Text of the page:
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Noura Seif, left, and Mariam Salah take a ride on Nile Taxi on May 28. / Sarah Lynch for USA TODAY

CAIRO - Mariam Salah threw her head back and laughed when water surged over the side of a speedboat as she and a classmate zipped down the Nile River recently.

This wasn't the pair's typical way to get from a southern Cairo suburb to the heart of the capital. But with a main road crammed on a recent afternoon, they opted to trek by boat.

"I like it so much - the nice weather, no blocked streets," said Salah, 22, zooming past the Nile's banks as a captain steered the speedboat. "We usually take the road every day, and this is much better."

Egypt's Nile - celebrated, feared, embraced and revered for thousands of years - has been the lifeblood of civilization here for more than five millennia, connecting the depths of Africa to the Mediterranean Sea, inundating fields with rich, vital floods and serving as the main avenue for movement.

Now, Nile Taxi is reinvigorating an old practice of using the river for transport by offering speedboat taxi rides to commuters on the ancient waterway. "More than 50% of the time, it saves more than 50% of the time," said Magdi Kirollos Ghali, Nile Taxi's co-founder and CEO.

Cairo's traffic is time-consuming, frustrating, costly and deadly. According to a recent World Bank report, congestion in the capital wastes about $6.5 billion annually - a hefty sum in a nation where three years of political turmoil has led to a crumbling economy.

The issue appears to be a government priority. Last week, Egyptian President Abdel Fattah al-Sisi said commuting by bike could save the state money. He then led a horde of bikers on a nearly 12-mile ride - the average daily distance covered by Egyptian commuters. And this week, Interior Minister Mohamed Ibrahim said one main focus of forthcoming security efforts will be easing traffic, the state news agency MENA reported.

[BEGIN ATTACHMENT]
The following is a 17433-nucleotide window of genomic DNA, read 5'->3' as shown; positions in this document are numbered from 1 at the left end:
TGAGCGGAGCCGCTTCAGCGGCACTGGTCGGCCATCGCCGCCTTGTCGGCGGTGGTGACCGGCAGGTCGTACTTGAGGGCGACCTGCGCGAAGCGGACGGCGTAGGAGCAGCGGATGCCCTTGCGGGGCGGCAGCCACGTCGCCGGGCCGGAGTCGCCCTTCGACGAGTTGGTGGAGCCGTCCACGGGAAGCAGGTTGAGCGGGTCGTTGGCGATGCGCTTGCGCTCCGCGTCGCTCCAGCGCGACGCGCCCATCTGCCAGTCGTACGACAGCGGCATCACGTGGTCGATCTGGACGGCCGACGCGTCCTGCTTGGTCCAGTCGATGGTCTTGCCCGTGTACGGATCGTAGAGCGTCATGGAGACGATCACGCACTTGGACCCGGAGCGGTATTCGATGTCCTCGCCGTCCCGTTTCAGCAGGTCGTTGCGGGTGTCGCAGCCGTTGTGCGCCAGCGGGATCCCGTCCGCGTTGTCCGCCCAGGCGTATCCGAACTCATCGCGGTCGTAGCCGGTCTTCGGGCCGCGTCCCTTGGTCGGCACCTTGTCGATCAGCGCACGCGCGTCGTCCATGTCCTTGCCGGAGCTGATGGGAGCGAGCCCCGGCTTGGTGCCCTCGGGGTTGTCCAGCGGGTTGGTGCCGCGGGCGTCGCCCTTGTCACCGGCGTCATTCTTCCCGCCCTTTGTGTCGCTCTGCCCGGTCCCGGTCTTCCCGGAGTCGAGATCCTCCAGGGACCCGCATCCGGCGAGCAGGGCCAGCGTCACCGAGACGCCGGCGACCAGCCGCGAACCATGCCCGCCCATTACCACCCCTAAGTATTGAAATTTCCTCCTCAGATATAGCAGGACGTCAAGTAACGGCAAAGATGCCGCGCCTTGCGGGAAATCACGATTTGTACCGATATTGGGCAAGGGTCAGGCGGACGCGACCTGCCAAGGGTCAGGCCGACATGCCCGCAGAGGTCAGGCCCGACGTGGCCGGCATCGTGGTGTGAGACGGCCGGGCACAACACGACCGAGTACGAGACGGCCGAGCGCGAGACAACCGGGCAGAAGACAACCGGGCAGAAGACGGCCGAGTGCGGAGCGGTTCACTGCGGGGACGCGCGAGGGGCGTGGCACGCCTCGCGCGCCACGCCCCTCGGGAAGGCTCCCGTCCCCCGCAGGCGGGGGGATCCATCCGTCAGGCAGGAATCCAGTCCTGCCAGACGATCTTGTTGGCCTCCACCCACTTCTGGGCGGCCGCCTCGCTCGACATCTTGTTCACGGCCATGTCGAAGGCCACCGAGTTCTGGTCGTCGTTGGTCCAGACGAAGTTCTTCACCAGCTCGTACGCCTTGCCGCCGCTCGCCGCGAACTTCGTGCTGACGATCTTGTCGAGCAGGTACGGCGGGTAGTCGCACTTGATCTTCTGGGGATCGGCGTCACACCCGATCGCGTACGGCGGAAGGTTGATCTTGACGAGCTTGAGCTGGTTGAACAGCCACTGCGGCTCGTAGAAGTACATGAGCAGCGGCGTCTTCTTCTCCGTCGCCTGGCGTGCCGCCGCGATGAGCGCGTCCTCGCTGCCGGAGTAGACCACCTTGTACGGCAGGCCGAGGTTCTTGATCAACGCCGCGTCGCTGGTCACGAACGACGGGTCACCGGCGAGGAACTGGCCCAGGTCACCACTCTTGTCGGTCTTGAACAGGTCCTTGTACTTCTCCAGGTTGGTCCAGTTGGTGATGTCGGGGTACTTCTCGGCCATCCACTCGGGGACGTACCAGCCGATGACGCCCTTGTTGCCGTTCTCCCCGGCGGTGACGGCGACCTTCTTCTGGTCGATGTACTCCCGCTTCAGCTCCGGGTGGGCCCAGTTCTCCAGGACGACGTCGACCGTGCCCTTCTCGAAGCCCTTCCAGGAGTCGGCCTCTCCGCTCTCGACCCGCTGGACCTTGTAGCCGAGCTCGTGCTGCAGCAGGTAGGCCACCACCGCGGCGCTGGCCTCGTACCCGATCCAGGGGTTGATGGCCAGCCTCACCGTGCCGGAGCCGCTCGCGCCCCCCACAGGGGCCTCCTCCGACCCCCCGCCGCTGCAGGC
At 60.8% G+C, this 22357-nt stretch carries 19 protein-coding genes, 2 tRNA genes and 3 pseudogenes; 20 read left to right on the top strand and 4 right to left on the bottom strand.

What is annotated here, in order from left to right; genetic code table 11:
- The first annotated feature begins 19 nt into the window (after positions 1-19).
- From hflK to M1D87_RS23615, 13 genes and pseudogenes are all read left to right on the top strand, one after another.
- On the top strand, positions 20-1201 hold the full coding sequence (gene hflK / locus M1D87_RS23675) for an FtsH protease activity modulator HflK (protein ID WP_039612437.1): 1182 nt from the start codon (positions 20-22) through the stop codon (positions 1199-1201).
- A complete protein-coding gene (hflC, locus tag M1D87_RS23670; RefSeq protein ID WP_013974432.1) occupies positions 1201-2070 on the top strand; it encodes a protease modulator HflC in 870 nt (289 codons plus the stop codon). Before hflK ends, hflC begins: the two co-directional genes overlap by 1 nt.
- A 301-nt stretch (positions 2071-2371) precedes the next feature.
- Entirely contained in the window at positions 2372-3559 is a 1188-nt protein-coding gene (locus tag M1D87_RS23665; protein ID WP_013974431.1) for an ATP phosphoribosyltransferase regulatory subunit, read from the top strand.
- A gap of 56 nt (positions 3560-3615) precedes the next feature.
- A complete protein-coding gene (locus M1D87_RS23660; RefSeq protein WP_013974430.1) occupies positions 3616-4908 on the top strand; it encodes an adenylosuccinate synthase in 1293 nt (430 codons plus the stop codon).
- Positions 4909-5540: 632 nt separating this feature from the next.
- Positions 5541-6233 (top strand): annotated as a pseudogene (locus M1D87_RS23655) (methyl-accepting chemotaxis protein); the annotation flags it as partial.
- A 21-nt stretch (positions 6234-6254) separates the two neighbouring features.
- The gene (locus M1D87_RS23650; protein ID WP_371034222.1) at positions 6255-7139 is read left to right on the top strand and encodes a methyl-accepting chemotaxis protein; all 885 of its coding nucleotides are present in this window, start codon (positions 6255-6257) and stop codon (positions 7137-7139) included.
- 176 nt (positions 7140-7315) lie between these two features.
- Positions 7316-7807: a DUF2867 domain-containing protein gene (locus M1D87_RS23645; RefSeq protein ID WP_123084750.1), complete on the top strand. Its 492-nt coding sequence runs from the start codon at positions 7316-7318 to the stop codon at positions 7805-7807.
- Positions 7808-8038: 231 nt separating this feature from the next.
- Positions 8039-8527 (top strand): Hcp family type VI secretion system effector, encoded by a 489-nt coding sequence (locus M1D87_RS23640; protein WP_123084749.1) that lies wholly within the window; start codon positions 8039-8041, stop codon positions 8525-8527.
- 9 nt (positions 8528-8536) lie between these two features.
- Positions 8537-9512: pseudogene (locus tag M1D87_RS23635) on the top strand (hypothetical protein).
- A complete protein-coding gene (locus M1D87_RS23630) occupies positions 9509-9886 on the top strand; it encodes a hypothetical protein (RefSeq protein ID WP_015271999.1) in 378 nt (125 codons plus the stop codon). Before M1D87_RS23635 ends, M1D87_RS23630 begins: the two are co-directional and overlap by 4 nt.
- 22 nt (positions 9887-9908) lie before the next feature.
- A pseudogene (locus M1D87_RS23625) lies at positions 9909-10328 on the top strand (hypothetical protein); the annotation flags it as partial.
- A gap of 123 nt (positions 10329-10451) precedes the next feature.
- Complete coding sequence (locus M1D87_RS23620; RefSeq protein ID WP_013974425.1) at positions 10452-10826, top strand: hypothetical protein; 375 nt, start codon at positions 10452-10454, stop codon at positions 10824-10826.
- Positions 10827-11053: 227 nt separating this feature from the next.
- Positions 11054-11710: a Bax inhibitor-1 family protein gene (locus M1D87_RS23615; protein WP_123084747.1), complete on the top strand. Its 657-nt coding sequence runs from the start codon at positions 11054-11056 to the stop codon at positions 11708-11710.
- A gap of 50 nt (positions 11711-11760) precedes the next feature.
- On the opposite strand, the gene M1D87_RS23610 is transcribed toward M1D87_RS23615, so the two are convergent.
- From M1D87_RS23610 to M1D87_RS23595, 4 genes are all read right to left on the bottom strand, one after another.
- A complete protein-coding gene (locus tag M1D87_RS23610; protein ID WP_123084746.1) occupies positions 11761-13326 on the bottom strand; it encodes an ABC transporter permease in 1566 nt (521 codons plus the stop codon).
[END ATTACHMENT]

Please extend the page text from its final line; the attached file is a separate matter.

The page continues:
The entrepreneurial spirit here is strong, with 71% of Egyptian respondents in the 2014 ASDA'A Burson-Marsteller Arab Youth Survey agreeing that people in this generation are more likely to start a business than in previous generations.

Other examples of start-ups in Egypt include a mobile phone application (Bey2ollak) that lets users exchange information on road traffic patterns while Pie Ride shuttles passengers heading to the same place in a shared car. Tawseela is a private bus service that seeks to offer "the most relaxing productive, fun and enjoyable journey on the streets of Cairo."

But Nile Taxi - whose founders have worked in the maritime business for years - looks to the river, which is a reminder of Egypt's magnificent past and is still central to life here today.

"It's rational that you'd take it because it saves a lot of time," said Louis Kirollos, Magdi's son, who says the river should be used more for transport. "It's also an emotional experience."

The Nile, which flows from south to north, shares its waters with 11 countries, entering Egypt through Sudan. From the city of Aswan in southern Egypt, the river is passable by boat for hundreds of miles heading north, which was key to the 5,000-year-old unification of Upper and Lower Egypt and made the waterway central to trade and transportation in antiquity.

"The Nile in ancient Egypt was indeed the major highway," said Mariam Ayad, associate professor of Egyptology at the American University in Cairo. "It was very easy to travel up and down the Nile and required little effort compared to other waterways."

Until the construction of the Aswan High Dam in the mid-1900s, mineral-rich floods swelled over its banks, feeding abundant fields and leading to the rise of an accomplished civilization. Ancient temples and stunning historical sites still stand near the river's banks.

"The Nile was the cardiovascular system of ancient Egypt," said Egyptologist and tour guide Ahmed Seddik. "Without it, Egypt would cease to be Egypt."

Today, 95% of Egyptians live within a few miles of the Nile, which is the country's main water source. Agriculture is a major sector of the economy thanks to canals that sprout from the river. Before it fans out to form the Nile Delta and empties into the Mediterranean Sea, the waterway cuts directly through the capital, giving the city an advantage over those in other developing countries, say experts.

Just after sunrise in Cairo, rowers in racing shells glide along. At sundown, colorful party boats blaring music set out. Throughout the day, feluccas, traditional boats made of wood, set sail. Poor fishermen heave tattered nets from rowing boats. The occasional cargo ship hauls goods for construction. Slow ferries transport passengers. And every so often, a water skier braves the polluted waters, which also host tourist cruise boats.

Nile Taxi costs the equivalent of about $4.20 a person a ride, which isn't accessible to most. It is considered a treat by some others.

As wind whipped her hair, Noura Seif, 29, said she would probably take the shuttle again when traffic is unbearable. Speeding down the river toward a dance class she takes in a neighborhood farther north, she yelled over the engine's roar, "It's a very fancy way to get there!"



Copyright 2014USAToday

Read the original story: Nile River: Egypt's artery in more ways than one

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